On June 20th, we celebrate World Refugee Day. On this day, we honor the strength and resilience of people who have been forced to flee their home country to escape conflict or persecution.
As of today, there are almost 80 million women, children and men who have fled their country or are internally displaced. As UNHCR High Commissioner Filippo Grandi pointed out during the presentation of UNHCR’s annual Global Trends report, this is the highest number that the UN refugee agency has recorded ever since data has been systematically collected. This is approximately one percent of the world’s total population, or 1 in every 97 people, who has suffered forced displacement. Moreover, fewer and fewer of those who flee are subsequently able to return home. “[This] is of course a reason for great concern,” commented Grandi.
This year, in his video message delivered before June 20th, UN Secretary-General Antonio Guterres proclaimed: “On World Refugee Day, we pledge to do everything in our power to end the conflict and persecution that drive these appalling numbers.” This is notoriously a global issue but, as Grandi observed, the poorest countries are disproportionately affected. New and old emergencies in countries such as Afghanistan, the Central African Republic, Myanmar, The Democratic Republic of Congo, and Syria continue to trigger the massive flow of people.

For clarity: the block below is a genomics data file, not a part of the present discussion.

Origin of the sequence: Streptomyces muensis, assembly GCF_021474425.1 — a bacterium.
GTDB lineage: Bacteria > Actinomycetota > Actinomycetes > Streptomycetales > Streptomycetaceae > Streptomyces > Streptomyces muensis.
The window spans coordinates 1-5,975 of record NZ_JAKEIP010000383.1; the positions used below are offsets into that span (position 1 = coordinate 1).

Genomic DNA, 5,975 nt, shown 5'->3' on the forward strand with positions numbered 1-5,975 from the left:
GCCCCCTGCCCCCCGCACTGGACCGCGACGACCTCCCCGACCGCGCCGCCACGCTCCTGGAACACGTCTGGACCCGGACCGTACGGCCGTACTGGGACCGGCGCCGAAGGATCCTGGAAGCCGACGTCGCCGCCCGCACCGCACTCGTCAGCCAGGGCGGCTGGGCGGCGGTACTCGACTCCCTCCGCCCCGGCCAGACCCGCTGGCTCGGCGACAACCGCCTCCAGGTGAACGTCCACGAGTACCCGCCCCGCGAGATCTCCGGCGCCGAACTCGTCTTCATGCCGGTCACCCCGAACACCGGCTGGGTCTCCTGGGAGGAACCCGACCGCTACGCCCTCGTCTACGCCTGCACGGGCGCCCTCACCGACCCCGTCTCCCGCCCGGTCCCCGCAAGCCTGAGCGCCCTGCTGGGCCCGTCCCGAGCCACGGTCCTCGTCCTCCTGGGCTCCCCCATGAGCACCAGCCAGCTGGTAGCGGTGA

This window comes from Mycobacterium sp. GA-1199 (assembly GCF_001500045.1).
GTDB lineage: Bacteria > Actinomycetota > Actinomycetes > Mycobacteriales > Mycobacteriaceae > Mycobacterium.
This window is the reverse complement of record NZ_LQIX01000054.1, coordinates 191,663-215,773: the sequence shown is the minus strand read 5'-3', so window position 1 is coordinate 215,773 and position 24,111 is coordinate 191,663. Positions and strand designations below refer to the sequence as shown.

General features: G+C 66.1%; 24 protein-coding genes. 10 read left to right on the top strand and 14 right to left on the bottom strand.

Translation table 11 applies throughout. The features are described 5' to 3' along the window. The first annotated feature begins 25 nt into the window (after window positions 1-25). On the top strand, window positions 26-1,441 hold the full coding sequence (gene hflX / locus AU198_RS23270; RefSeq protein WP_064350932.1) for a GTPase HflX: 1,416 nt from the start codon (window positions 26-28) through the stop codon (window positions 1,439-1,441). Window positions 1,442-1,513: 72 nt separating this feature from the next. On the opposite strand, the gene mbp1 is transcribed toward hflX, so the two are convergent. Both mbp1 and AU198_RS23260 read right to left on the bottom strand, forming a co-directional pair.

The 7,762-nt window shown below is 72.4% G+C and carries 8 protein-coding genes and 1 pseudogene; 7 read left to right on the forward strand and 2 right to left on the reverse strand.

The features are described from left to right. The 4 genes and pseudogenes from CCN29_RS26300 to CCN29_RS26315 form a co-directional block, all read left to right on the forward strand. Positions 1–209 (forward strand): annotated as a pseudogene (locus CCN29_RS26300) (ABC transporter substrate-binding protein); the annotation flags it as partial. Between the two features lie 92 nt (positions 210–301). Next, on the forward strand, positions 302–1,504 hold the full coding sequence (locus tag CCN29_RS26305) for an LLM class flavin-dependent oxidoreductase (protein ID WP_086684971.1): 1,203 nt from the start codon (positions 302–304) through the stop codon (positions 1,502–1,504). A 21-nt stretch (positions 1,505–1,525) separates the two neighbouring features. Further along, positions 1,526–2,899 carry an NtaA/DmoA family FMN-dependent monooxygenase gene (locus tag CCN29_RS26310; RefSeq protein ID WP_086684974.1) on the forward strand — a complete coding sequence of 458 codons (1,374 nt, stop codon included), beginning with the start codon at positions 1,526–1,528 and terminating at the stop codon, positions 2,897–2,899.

Many of those conflicts, Grandi points out, have deeper root causes besides security. When leadership fails and when multilateralism doesn’t live up to its promise, the consequences are not felt in the global capitals of the world, but in the lives of those who have no power, firstly in those of refugees and displaced people. “We expect from you – the world expects from you – decisive, clear and unanimous messages to end conflicts and pursue avenues for peace”, Grandi said, after urging the Council to “Please, please depoliticize humanitarian issues.”
This year’s COVID-19 pandemic posed an additional threat to refugees and displaced people worldwide. Not only will it, according to Grandi, “increase population movements in the region [Middle East and Sub-Saharan Africa, ndr] but also beyond;” it also presents additional challenges for those who live in already harsh conditions such as in refugee camps and detention centers.
However, as Guterres did not fail to underline, “refugees and displaced people are also prominent among those who are stepping up to make a difference on the front lines of the response” to the pandemic. “From camps in Bangladesh to hospitals in Europe, refugees are working as nurses, doctors, scientists, teachers and in other essential roles, protecting themselves and giving back to the communities that host them.”
We must never forget about refugees’ courage, resilience and determination to rebuild their own lives and to help those around them. Today, on June 20th, and every day, as Guterres said, “we stand in unity and solidarity with refugees and recognize our fundamental obligation to shelter those fleeing war and persecution.”